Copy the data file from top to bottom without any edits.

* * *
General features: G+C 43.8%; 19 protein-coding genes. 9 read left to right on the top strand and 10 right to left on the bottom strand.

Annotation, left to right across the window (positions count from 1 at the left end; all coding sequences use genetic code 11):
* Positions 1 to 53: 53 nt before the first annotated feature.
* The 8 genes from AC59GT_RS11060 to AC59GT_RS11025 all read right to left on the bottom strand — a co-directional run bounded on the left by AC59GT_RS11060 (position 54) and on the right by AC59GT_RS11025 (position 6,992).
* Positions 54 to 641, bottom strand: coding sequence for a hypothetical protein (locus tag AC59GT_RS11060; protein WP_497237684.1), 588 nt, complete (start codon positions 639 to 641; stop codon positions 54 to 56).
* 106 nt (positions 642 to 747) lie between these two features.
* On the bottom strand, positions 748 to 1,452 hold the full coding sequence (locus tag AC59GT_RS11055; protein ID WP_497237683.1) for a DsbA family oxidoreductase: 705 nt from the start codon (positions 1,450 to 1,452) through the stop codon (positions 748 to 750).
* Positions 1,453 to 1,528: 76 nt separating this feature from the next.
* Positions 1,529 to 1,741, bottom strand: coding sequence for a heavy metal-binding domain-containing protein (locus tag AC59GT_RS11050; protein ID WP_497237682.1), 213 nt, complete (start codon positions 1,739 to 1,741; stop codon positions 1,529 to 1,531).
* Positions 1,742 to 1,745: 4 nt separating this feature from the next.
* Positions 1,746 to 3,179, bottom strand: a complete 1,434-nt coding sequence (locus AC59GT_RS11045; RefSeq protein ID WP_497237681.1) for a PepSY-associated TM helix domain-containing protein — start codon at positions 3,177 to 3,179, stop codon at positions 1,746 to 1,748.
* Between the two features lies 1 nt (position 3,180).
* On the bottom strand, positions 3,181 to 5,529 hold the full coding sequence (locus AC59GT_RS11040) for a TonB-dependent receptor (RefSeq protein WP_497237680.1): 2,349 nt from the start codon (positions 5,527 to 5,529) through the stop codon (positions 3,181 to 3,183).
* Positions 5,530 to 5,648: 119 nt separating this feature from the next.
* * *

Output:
General features: G+C 43.8%; 19 protein-coding genes. 9 read left to right on the top strand and 10 right to left on the bottom strand.

Annotation, left to right across the window (positions count from 1 at the left end; all coding sequences use genetic code 11):
* Positions 1 to 53: 53 nt before the first annotated feature.
* The 8 genes from AC59GT_RS11060 to AC59GT_RS11025 all read right to left on the bottom strand — a co-directional run bounded on the left by AC59GT_RS11060 (position 54) and on the right by AC59GT_RS11025 (position 6,992).
* Positions 54 to 641, bottom strand: coding sequence for a hypothetical protein (locus tag AC59GT_RS11060; protein WP_497237684.1), 588 nt, complete (start codon positions 639 to 641; stop codon positions 54 to 56).
* 106 nt (positions 642 to 747) lie between these two features.
* On the bottom strand, positions 748 to 1,452 hold the full coding sequence (locus tag AC59GT_RS11055; protein ID WP_497237683.1) for a DsbA family oxidoreductase: 705 nt from the start codon (positions 1,450 to 1,452) through the stop codon (positions 748 to 750).
* Positions 1,453 to 1,528: 76 nt separating this feature from the next.
* Positions 1,529 to 1,741, bottom strand: coding sequence for a heavy metal-binding domain-containing protein (locus tag AC59GT_RS11050; protein ID WP_497237682.1), 213 nt, complete (start codon positions 1,739 to 1,741; stop codon positions 1,529 to 1,531).
* Positions 1,742 to 1,745: 4 nt separating this feature from the next.
* Positions 1,746 to 3,179, bottom strand: a complete 1,434-nt coding sequence (locus AC59GT_RS11045; RefSeq protein ID WP_497237681.1) for a PepSY-associated TM helix domain-containing protein — start codon at positions 3,177 to 3,179, stop codon at positions 1,746 to 1,748.
* Between the two features lies 1 nt (position 3,180).
* On the bottom strand, positions 3,181 to 5,529 hold the full coding sequence (locus AC59GT_RS11040) for a TonB-dependent receptor (RefSeq protein WP_497237680.1): 2,349 nt from the start codon (positions 5,527 to 5,529) through the stop codon (positions 3,181 to 3,183).
* Positions 5,530 to 5,648: 119 nt separating this feature from the next.